Most of the crystal ball predictions made a year ago about the legal industry have by now been outwitted, partly because of an unprecedented pandemic, and partly because of the legal industry’s inherent resilience and newfound flexibility.
Not only did the industry finally find and realize its abilities from workplace 2.0 - home, the nature of jobs changed altogether. Data privacy and compliance jobs turned out to be the most resilient, more and more legal work was outsourced, and more importantly, technological adoption - which had been on the C-Suite’s to-do list for a long time - was put into hyperdrive.
With the dusk of the decade, we are now a market that is - more aware, more open to transformation, and a lot more conscious about our buy-ins. This tectonic shift brings in its own superpowers and challenges, and as we stare into our futures, now is a great time to look into the key themes that might shape 2021-
Cyber attacks in 2020 have left the industry and large law firms - including one of the Am 100 - slightly unnerved and far more conscious about their digital processes. With increased remote work and online deliverables, there is now a greater threat to virtually-stored data and heightened scrutiny on where said data is stored.
For firms and legal service providers, this means - more and more clients will demand proof of data security. For legal departments and technology companies, it means - more and more clients will inquire about the backend processes and the steps taken to ensure data protection, and the fact that their sensitive data is not used or tracked without their consent.
Also, COVID-19 has stimulated the adoption of cloud-based SaaS solutions into business environments. This means the ambit of present-day security standards is incapable of handling more formidable threats from hackers and miscreants.
And, with the scrutiny that corporations like Facebook are being privy to, there is an increased demand for digital security from clients of law firms, ALSPs, or even legal technology tools.
This is an opportunity for cybersecurity platforms to integrate better with legal professionals. This is also a clarion call for local authorities and governments to ensure stringent actions and rules around data processing.
Innovation and delivery of legal technology have so far been centered around North America and Europe. There has so far been very little scope for legal technology tools developed elsewhere. This is partly because of a dearth of capital investments in the other regions, and partly because of lack of access for these other smaller players to the larger markets.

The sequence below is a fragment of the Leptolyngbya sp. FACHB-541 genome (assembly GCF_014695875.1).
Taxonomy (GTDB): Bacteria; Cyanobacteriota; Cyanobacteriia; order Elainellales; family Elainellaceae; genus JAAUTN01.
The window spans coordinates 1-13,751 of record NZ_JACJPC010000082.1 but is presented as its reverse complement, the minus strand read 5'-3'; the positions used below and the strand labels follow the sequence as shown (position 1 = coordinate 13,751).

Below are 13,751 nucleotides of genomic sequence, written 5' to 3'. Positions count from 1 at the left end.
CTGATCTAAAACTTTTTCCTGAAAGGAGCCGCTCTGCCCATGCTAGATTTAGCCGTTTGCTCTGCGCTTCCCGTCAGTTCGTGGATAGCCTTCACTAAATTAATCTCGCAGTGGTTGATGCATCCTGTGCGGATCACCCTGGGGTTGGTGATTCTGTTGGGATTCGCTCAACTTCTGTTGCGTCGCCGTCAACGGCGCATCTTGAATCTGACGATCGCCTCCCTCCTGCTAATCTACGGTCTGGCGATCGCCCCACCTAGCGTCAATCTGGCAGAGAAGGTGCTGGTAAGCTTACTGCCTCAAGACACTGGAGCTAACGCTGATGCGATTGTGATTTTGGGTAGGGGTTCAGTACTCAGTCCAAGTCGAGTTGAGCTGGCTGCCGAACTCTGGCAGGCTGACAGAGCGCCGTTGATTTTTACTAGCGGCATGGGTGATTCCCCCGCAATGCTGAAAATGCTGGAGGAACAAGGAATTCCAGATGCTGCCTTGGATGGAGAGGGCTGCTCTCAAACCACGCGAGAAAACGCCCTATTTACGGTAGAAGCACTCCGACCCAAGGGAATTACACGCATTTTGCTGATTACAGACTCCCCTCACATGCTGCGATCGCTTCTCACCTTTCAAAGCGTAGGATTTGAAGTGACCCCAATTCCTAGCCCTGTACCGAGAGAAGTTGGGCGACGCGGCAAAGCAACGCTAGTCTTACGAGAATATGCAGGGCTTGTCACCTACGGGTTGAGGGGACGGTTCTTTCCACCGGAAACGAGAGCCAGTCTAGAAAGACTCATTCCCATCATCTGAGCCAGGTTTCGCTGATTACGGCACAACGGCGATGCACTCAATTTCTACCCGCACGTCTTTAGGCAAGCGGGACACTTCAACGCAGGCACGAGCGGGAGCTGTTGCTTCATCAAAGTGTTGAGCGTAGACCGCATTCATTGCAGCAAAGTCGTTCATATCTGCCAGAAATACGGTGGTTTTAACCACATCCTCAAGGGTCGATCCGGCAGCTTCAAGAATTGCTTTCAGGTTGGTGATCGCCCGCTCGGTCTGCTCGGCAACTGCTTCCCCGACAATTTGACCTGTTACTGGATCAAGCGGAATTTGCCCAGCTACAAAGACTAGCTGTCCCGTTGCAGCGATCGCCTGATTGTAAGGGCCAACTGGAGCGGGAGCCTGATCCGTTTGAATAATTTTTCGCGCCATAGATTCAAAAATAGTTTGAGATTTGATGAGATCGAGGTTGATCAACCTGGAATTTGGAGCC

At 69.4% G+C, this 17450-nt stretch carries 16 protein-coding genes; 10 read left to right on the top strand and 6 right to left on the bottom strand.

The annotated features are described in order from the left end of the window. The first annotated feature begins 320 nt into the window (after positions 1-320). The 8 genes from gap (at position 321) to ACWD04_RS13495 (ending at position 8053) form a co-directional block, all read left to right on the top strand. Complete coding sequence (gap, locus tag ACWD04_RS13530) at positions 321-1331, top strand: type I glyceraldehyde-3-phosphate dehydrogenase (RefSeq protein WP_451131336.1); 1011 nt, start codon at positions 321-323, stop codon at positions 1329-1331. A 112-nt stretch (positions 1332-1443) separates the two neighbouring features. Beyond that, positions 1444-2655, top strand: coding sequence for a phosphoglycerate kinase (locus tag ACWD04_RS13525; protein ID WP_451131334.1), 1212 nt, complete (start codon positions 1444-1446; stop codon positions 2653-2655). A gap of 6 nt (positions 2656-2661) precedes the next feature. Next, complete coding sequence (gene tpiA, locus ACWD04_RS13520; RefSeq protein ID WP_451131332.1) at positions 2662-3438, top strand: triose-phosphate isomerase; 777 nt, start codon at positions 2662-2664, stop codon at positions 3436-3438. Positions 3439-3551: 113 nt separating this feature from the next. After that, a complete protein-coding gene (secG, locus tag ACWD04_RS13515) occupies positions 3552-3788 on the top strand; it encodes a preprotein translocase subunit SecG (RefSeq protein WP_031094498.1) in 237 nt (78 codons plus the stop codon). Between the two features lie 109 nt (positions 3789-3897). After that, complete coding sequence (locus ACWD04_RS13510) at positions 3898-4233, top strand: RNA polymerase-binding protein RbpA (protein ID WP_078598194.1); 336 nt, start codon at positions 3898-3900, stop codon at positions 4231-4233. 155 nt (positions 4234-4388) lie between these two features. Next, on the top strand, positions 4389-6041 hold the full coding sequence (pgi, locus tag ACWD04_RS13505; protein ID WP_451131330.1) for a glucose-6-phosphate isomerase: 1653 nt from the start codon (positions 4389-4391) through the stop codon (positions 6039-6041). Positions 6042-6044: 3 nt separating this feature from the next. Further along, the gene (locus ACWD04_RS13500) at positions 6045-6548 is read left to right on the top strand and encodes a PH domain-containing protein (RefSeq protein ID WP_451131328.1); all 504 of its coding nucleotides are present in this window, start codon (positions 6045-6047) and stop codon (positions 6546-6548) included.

That trend is changing. Legal-tech tools from India and South East Asia are joining the fray. India now has over 10 active legal-tech investors and is not new to legal-technology. Multiple startups have emerged in the zone ranging from - data analytics to access to justice platforms.
Also, Singapore - yet another economic hub in Asia - had extended its May 2019 program to help law practices adopt technology and also increased funding. This signals a shift in intentions in the continent to build sustainable and durable legal-tech solutions.
Client involvement will be key in the next phase of evolutions. Deloitte’s 2020 legal operations survey found a considerable amount of discontentment surrounding existing processes which indicated that despite the increasing rate of legal-tech adoption, clients were not necessarily happy with the products they opted in for. This also leads to a high churn rate.
There is an industry-wide consensus that legal services need to be more aligned with what the client wants and not what you can offer. With increasing client-side pressures in the market and technology to bring accountability in the process, clients will be looking for greater transparency in both the billing process and service delivery.
Not just that, legal service providers will also likely improve their focus on customer experience. This trend is also replicable for legal technology platforms - existing platforms might have to shift from “can-do” to “must-do” and instead of focusing on developing abilities they think they can, must develop abilities that their clients really want.
When the ABA tracked the racial and ethnic origins of demographies in the U.S., the results were not as encouraging as they could be for the past few years.